Introduction to Cardiac Cycle and Cardiac Output

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Introduction to Cardiac Cycle and Cardiac Output


ObjectivesExplain the ECG waves and correlate them with mechanical events. Describe the phases of cardiac cycle. Identify the origin of heart sounds. Define heart rate, stroke volume, venous return and cardiac output. Explain the Starling’s law of the heart. List the function of autonomic nervous system on the heart.


Electrocardiogram ECG (EKG)


Electrocardiogram ECG (EKG)Surface electrodes record electrical activity deep within body Reflects electrical activity of whole heart not of single cell! EC fluid = “salt solution” (NaCl)  good conductor of electricity to skin surface ECG tracing =  of all electrical potentials generated by all cells of heart at any given moment


Electrocardiogram (ECG, EKG) Electrodes placed on arms and legs (limb leads) + six positions on chest (chest leads). Each lead records different electrical activity (each looks at heart from a different position)


3 waves appear with each heart beat: P wave: represents atrial depolarization QRS complex: represents ventricular depolarization T wave: represents ventricular repolarization


Depolarization = signal for contraction Segments of ECG reflect mechanical heart eventsSince:


Correlation of ECG waves with Atrial and Ventricular Systole


ECG cont.Comparing records with one another & normal records, allows determination : if conductivity pathway is normal if the heart is enlarged if certain regions of heart are damaged ECG time intervals or segments: P-Q interval S-T interval Q-T interval


ECG cont.


Cardiac CycleOne cardiac cycle (CC): all events associated with one heart beat. (Systole and diastole of atria + systole and diastole of ventricles) At HR 75 beats /min, CC lasts 0.8 secs. In each CC, atria & ventricles alternatively contract & relax  Force blood from areas of higher pressure  Areas of lower pressure


Cardiac Cycle cont.Cardiac Cycle comprises the following phases: Atria systole: atria contracting but Ventricles relaxing. Lasts 0.1 sec Ventricular systole: Ventricular Contracting while atria relax (atrial diastole). Lasts 0.3 sec. Relaxation Phase (Complete cardiac diastole ), Both atria and ventricular relax. Lasts about 0.4 sec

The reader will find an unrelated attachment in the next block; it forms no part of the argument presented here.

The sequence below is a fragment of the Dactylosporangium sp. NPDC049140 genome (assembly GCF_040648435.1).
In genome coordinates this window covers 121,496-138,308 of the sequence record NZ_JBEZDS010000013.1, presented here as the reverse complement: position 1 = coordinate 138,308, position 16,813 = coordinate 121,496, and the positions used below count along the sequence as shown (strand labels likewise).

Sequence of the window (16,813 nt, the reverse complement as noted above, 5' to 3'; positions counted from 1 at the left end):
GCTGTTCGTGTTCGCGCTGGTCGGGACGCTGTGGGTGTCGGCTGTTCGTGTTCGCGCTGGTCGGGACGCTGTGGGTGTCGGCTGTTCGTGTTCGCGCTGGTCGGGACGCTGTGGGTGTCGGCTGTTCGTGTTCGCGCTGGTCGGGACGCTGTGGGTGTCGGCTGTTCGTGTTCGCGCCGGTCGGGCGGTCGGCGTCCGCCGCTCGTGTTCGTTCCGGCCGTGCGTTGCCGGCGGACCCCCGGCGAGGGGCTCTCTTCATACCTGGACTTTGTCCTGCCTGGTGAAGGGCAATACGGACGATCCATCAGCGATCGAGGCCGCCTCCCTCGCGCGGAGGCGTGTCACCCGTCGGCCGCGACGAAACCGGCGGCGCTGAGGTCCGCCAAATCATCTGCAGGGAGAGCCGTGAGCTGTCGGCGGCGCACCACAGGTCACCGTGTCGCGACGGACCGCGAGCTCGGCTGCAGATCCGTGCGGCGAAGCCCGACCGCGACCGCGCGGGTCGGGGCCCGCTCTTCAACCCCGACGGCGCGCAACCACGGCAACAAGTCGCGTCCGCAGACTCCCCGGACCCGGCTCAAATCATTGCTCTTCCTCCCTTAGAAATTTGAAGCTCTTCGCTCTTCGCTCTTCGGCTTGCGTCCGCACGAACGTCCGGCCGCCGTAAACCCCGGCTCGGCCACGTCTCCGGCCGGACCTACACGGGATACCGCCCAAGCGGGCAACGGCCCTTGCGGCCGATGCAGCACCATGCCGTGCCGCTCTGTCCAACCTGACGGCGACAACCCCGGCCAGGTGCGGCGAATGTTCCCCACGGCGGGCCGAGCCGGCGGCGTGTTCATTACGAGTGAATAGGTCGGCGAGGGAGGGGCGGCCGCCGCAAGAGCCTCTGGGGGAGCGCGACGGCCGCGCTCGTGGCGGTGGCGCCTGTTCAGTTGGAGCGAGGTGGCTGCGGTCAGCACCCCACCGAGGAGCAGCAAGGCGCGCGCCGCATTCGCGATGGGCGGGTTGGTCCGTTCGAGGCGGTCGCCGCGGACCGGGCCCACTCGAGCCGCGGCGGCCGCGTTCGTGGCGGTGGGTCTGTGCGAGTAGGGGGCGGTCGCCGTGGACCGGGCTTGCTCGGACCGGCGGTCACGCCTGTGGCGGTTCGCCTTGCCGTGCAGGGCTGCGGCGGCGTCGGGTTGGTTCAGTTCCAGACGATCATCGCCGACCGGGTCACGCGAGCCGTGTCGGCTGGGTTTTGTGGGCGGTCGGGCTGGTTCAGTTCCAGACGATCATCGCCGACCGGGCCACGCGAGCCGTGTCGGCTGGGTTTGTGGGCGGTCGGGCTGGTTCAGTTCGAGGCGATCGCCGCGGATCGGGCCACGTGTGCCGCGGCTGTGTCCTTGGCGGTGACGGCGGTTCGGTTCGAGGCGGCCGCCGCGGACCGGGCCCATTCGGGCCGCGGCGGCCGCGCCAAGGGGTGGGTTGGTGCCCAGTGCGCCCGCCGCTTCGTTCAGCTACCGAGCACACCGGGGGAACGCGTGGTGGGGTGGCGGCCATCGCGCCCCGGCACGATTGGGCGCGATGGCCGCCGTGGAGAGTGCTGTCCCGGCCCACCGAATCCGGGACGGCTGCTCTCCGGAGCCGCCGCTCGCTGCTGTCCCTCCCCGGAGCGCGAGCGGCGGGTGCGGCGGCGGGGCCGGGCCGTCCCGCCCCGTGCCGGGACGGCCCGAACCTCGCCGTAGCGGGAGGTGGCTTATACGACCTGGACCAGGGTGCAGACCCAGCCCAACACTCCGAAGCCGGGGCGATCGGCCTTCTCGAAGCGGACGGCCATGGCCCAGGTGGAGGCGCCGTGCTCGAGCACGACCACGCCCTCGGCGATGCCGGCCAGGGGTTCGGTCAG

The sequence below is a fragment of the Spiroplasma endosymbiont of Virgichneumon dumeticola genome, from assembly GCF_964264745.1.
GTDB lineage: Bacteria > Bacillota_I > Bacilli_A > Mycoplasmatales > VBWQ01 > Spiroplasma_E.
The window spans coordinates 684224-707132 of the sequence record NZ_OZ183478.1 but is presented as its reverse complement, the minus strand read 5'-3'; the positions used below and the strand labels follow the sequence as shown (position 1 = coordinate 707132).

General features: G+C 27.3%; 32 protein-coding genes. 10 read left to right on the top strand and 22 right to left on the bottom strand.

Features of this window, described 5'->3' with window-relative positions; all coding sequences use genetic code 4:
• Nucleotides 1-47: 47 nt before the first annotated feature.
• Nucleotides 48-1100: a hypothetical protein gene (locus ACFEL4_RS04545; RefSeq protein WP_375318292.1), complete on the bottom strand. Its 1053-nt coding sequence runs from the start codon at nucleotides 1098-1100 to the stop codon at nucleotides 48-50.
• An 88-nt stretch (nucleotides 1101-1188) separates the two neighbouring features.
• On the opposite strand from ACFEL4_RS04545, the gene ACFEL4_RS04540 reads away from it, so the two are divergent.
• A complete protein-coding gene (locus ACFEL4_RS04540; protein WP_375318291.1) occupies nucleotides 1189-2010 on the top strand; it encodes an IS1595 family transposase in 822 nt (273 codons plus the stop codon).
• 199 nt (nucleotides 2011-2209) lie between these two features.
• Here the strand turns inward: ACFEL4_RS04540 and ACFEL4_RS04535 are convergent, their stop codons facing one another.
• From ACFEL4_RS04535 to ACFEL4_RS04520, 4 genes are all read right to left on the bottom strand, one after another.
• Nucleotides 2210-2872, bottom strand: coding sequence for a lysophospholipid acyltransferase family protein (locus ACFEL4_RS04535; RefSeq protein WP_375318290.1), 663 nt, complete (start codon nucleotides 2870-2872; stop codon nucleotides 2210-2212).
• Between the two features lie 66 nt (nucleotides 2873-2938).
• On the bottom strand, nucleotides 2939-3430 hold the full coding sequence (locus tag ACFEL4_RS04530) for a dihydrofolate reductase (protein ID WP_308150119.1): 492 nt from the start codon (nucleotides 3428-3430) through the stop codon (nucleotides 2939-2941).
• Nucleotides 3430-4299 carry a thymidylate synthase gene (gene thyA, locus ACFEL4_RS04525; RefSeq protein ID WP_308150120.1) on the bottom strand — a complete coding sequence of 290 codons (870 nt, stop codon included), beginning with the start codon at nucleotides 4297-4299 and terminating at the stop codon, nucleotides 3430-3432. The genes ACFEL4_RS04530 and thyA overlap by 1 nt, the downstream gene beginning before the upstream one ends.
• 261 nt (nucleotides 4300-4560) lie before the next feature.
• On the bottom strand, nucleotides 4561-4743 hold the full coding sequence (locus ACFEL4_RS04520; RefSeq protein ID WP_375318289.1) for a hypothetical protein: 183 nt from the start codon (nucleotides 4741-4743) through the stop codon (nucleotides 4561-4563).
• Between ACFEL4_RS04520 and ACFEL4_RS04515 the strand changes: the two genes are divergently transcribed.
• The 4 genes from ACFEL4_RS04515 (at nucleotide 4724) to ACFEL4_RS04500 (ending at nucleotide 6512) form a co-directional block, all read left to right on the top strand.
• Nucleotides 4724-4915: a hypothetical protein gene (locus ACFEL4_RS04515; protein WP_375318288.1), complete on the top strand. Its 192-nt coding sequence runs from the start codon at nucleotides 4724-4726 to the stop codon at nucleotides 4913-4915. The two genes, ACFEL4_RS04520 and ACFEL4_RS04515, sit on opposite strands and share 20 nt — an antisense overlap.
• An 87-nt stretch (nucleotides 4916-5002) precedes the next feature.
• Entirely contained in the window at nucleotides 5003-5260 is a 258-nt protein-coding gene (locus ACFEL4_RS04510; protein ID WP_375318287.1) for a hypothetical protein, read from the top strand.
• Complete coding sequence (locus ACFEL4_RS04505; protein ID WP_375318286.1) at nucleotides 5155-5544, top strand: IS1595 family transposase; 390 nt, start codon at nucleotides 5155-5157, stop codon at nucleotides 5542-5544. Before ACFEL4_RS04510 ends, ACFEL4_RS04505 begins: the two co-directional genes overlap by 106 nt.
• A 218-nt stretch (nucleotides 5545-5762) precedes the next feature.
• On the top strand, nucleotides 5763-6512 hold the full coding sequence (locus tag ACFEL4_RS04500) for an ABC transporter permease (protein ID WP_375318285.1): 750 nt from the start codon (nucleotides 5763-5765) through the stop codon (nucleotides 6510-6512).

Heart Sounds Auscultation: act of listening to sounds within the body, usually done with a stethoscope sounds are caused by vibrations set up within the walls of ventricles and major arteries during valve closure. During each CC4 heart sounds Only first & second (S1 &S2) heard in normal heart


First heard sound (S1) lubb: - louder & longer than second - caused by closure of A-V valves (soon after beginning of ventricular systole) Second heart sound (S2) dupp: - shorter & not as loud as first - caused closure of SL valves (beginning of ventricular diastole) S3 is due to turbulance during ventric filling S4 is due to turbulance during atrial systole


Heart soundsS1 &S2 are best heard at the surface of chest in specific locations


Cardiac output (CO)CO is the volume of blood ejected from the left ventricle (or the right ventricle) into the aorta (or pulmonary trunk) each minute. CO equals the stroke volume (SV) multiplied by heart rate (HR) CO = SV X HR SV volume of blood ejected by the ventricle during each contraction HR number of heart beats per minute. CO = SV X HR = 70 ml/beat X 75 beats/minute = 5.25 L/min


Cardiac Output cont.CO may  to meet demands During exercise CO can increase to 20-25 L/ min Cardiac reserve (CR): The difference between the maximum CO and CO at rest. Average CR: 4 -5 X resting value (20-25 L/m) higher in athletes (35 L/m) little or no reserve in heart disease


Regulation of cardiac outputCO= SV x HR Depends on the regulation of SV and HR


Cardiac Terminology End diastolic volume (EDV): blood in the ventricles at the end of diastole. Ejection fraction: fraction of EDV that is ejected (%), used to measure heart efficiency. End systolic volume (ESV): blood that remains in the blood at the end of systole. Preload: the degree of stretch on the heart before it contracts. Afterload: the pressure that must be exceeded before ejection of blood from the ventricles can occur.


Regulation of stroke volumeTHREE factors regulate SV: Preload (EDV) Contractility Afterload


1. Preload: effect of stretchingFrank-Starling (F-S) law of the heart: Within limits, the more the heart fills during diastole (preload – stretching), the greater the force of contraction during systole. the preload is proportional to EDV, the greater the EDV, the more forcefull the next contraction “The heart will pump what it receives”- Starling’s law of the heart


Preload cont.Two factors determine EDV: Duration of ventricular diastole (HR) Ventricular filling occur during diastole Tachycardia ( HR) diastole duration ventricular filling end diastolic volume CO Venous return (volume of blood flowing back to the heart through systemic veins)


2. Contractility Contractility: strength of contraction at any given preload +ve inotropism:  contractility Include: - sympathetic stimulation - Hormones; adrenaline and noradrenaline -ve inotropism:  contractility May result from: - inhibition of the sympathetic system - anoxia - acidosis


3. Afterloadpressure in pulmonary tract is a bout 20 mm.Hg and in the aorta is about 80 mm Hg. This pressure must be overcome before the semilunar valves open. Depend on: Elasticity of large arteries Peripheral resistance of arterioles An  in afterload   SV  more blood remains in ventricle at end of systole (ESV) Conditions that  afterload include: Hypertension Narrowing of arteries by atherosclerosis


Regulation of heart rateSeveral factors, the most important are 1. Nervous factors 2. Chemical factors 3. Others

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Last Updated: 8th March 2018

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